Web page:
JBl can make BT headsets, but JBL is going to make more money from the iPod stereo systems that make use of the dock connector.

How are they gaining high customer satisfaction if they don't have to make anyone happy?

Palm is able to use webkit because Apple developed it and offered it for open use by anyone. Apple excludes everyone (outside of Apple) from syncing directly with iTunes.

My point is that Google Maps is a free navigation app, you want to play semantics with turn by turn.

So you are telling us that TomTom, Garmin and others are ignoring Verizon's 80 million subscribers by choice, Verizon has played no part?

Its quite easy to be the most popular when people have little other choice.

I think its extreme to call it a failed waste of time. Apple sold millions of iPhone's and made billions of dollars. Of course your retort is that Apple could have sold even more phones, but looking at the success of the iPhone I don't think it matters.

No, JBL is going to make more money on stereos with bluetooth streaming because bluetooth licensing fee is much lower than apple licensing fee.

Carriers are in the league with used car salemen for consumer satisfaction ratings --- so it's not difficult to be number 1 in consumer satisfaction. Verizon Wireless just have to suck less than the other carriers.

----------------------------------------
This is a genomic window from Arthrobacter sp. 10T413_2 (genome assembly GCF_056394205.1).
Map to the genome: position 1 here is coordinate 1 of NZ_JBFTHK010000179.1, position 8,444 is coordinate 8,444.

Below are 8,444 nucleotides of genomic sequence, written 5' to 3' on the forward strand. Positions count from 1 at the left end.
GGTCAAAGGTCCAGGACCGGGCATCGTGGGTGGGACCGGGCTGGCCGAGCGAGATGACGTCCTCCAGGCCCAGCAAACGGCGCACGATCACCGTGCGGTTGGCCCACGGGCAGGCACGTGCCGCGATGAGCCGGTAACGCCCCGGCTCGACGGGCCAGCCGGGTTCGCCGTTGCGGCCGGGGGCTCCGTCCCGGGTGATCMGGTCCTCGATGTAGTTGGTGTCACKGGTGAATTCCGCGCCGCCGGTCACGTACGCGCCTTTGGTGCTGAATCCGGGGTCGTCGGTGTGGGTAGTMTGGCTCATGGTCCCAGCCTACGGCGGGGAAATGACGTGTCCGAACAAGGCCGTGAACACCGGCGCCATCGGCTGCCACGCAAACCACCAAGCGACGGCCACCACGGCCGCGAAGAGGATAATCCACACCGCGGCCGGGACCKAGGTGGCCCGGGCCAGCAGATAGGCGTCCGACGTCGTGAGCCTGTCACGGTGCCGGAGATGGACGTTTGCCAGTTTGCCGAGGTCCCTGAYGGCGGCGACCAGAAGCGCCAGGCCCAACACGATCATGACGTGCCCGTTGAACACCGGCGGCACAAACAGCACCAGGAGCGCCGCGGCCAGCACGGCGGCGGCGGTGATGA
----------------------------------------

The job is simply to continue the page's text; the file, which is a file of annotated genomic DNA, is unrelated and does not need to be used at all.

Once Apple open-sourced webkit, they can't exclude Palm from using the source code. There are unintended consequences of open-sourcing.

Garmin is doing their own cell phone with their own GPS solution, so you are going to pin that on Verizon's fault???

Choice is over-rated. Basically 99% of the iphone apps are useless.

More money is more money. If Apple's iphone was a success, it could have been even a bigger success.
post #171 of 211
Quote:
Originally Posted by samab View Post

No, JBL is going to make more money on stereos with bluetooth streaming because bluetooth licensing fee is much lower than apple licensing fee.

Carriers are in the league with used car salemen for consumer satisfaction ratings --- so it's not difficult to be number 1 in consumer satisfaction. Verizon Wireless just have to suck less than the other carriers.

Once Apple open-sourced webkit, they can't exclude Palm from using the source code. There are unintended consequences of open-sourcing.

Garmin is doing their own cell phone with their own GPS solution, so you are going to pin that on Verizon's fault???

Choice is over-rated. Basically 99% of the iphone apps are useless.

More money is more money. If Apple's iphone was a success, it could have been even a bigger success.